One year ago, two states each saw a horrific, high-profile mass shooting in the span of 10 days. On May 14, 2022, a white supremacist killed 10 Black people in a racist rampage at a Tops supermarket on the East Side of Buffalo, New York, killing 10 Black people. Just over a week later, on May 24, 19 children and two teachers were shot dead at Robb Elementary School in Uvalde, Texas. The suspects in both attacks were 18-year-olds wielding legally purchased assault-style rifles.
While the shootings may have had some similarities, Jay Tokasz reports for The Buffalo News, policymakers in the two states had starkly different responses. Within weeks of the Tops shooting and the Supreme Court’s Bruen decision, Democratic-controlled New York adopted restrictions — many of which are now being challenged in federal court — that limited where guns can be carried, strengthened permitting requirements, and raised the minimum age to purchase a semiautomatic rifle to 21.
In Texas, since the GOP-dominated Legislature convened in January, gun restriction legislation has mostly floundered. A raise-the-age measure similar to New York’s and championed by Uvalde residents temporarily appeared to gain momentum before it missed a crucial procedural deadline; a school safety bill that’s still in the works does not change who can carry firearms on campuses. Legislators did, however, vote to close a loophole in the state’s background check laws. It’s a drop in a bucket: As The Texas Tribune reported, state lawmakers have passed more than 100 bills that loosened gun regulations over the past 20 years.
Still, it’s hard to pin down the exact interplay between gun violence and lawmakers’ response, noted Chris Poliquin, an assistant professor at UCLA and co-author of a paper on how mass shootings influence gun policy. “As horrific as [mass shootings] are, there’s not so many of them that they’re very amenable to large-scale quantitative analysis,” Poliquin told The Buffalo News. “It can be really hard to make heads or tails about what the association is between particular policies and these events.”
What to Know Today
On May 24, 2022, Jessica Treviño picked up her kids David James, Austin, and Illiaña from Robb Elementary at 11:30 a.m., just before an 18-year-old armed with an assault rifle attacked the school. Since the mass shooting, the children have suffered from nightmares and panic attacks — and they’re just a small slice of the generation of Uvalde kids with emotional and psychological damage from the massacre. [The Texas Tribune]
California Attorney General Rob Bonta, who campaigned on holding police accountable, declined to take over a high-profile police shooting case that was dropped by San Francisco District Attorney Brooke Jenkins. Bonta’s inaction put an end to the first known prosecution of a San Francisco officer for the on-duty killing of a civilian. [Bolts]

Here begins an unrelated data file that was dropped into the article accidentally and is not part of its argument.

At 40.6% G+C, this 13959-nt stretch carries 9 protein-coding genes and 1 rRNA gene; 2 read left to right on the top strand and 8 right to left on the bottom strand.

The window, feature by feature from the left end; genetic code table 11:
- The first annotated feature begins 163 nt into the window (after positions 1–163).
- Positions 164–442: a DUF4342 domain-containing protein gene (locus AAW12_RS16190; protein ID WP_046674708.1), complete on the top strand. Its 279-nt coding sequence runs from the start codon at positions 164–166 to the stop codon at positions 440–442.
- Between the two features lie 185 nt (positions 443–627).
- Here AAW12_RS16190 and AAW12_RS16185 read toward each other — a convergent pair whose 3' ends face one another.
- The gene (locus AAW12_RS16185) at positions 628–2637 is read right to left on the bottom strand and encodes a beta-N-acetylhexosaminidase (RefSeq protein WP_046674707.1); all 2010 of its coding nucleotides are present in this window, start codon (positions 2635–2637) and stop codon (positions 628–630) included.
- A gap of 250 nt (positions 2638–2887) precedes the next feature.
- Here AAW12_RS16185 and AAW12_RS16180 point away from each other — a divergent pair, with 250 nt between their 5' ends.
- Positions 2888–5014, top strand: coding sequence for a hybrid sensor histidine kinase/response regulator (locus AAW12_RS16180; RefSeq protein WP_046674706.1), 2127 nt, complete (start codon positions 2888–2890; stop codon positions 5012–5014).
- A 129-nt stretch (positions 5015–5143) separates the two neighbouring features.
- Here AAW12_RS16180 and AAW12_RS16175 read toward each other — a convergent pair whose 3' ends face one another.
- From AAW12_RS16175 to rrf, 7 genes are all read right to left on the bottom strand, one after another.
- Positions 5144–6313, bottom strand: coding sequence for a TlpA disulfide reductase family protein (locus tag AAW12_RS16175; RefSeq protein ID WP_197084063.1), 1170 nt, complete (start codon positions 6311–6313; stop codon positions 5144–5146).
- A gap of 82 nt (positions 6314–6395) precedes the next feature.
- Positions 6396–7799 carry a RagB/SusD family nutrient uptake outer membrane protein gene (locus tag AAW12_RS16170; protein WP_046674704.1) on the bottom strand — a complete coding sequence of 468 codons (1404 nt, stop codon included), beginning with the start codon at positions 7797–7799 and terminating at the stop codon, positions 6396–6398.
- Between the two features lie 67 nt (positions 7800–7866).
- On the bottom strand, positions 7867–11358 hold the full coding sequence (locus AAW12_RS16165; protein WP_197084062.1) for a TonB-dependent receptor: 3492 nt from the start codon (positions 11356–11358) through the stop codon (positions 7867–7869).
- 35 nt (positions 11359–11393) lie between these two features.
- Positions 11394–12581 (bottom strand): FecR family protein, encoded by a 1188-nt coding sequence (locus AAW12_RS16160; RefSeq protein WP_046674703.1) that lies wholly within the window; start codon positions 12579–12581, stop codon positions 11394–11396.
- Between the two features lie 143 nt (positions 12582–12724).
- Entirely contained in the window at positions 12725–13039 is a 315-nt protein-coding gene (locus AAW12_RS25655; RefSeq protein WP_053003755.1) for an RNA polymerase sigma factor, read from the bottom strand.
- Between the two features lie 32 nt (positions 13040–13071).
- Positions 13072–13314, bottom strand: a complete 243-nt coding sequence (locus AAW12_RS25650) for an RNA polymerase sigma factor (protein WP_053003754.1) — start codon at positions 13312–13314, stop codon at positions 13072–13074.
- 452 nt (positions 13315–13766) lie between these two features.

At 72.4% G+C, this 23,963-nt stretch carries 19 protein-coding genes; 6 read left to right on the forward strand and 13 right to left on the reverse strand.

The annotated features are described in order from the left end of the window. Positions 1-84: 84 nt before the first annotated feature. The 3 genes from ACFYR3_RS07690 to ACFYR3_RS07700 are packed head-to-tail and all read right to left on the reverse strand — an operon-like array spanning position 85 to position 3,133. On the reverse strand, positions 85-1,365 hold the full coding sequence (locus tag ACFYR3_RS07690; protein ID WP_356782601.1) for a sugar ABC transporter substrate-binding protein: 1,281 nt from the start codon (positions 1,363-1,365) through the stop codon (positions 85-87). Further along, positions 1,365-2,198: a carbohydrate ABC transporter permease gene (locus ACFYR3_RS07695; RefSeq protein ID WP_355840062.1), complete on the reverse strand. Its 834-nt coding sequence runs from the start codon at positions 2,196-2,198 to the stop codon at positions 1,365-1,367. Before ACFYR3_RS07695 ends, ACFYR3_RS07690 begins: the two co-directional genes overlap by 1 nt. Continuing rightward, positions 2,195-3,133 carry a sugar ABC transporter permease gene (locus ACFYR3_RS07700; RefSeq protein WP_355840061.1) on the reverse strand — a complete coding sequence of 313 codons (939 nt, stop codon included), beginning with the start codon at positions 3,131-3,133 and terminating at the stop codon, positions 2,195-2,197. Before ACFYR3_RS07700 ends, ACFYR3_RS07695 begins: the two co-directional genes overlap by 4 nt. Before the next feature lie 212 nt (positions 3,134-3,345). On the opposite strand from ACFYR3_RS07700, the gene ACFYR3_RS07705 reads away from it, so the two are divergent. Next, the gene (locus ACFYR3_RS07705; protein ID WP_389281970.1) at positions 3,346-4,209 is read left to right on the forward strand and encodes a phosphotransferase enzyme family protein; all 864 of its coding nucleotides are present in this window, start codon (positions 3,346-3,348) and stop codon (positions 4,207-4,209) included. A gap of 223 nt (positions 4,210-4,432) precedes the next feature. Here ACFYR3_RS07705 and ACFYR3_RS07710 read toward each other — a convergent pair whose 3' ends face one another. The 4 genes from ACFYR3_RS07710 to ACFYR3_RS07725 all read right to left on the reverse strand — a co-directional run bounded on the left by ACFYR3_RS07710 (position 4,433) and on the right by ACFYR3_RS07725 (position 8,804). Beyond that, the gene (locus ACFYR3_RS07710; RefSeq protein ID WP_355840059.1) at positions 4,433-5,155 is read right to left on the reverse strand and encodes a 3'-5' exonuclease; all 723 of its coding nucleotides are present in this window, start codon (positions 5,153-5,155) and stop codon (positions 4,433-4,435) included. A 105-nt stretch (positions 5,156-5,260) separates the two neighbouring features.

Evolv Technology has aggressively marketed its artificial intelligence-powered weapons detection system to schools, and its efforts are paying off: This month, the company announced its stock price had risen 167 percent over the past year. But public reports show the company overpromises the system’s efficiency and effectiveness, and it’s come under criticism for faults in its technology. [The Intercept]
Border Patrol agents killed a member of the Tohono O’odham Nation on tribal land in southern Arizona; family members said the man had called Border Patrol for assistance. Tribal police and the FBI are investigating the shooting. [Associated Press/KVOA]
America is in a particularly critical moment in the story of its relationship with guns: Right now, the country is in a judicial and legislative free-for-all, argues Amy Davidson Sorkin, that’s on a dangerous collision course with the 2024 presidential election. [The New Yorker]
Tennessee Governor Bill Lee, a Republican, is finding unlikely allies in firearm safety groups after his decision to call lawmakers back to the Statehouse for a special session on gun reform legislation. Meanwhile, GOP members of the General Assembly want police to release The Covenant School shooter’s writings — over the objections of parents and the school itself — arguing that the evidence could inform the upcoming session. [NBC/Axios]
Memphis Grizzlies player Ja Morant was suspended from all team activities after he flashed a gun on an Instagram livestream for the second time in just over two months. However you view Morant’s behavior, writes Kevin B. Blackistone, when you reduce it, you find that “he is wholly symptomatic of the infection in this country that is its gun culture.” [The Washington Post]
Sweden used to be known as a peaceful welfare state. How did it become Europe’s gun murder capital? [The Wall Street Journal]
2.5 times — the greater magnitude of Sweden’s firearm homicide rate compared with the rest of Europe. Sweden’s overall homicide rate is one-sixth of the U.S.’s, but the gun murder rate in Stockholm is 30 times higher per capita than in London. [The Wall Street Journal]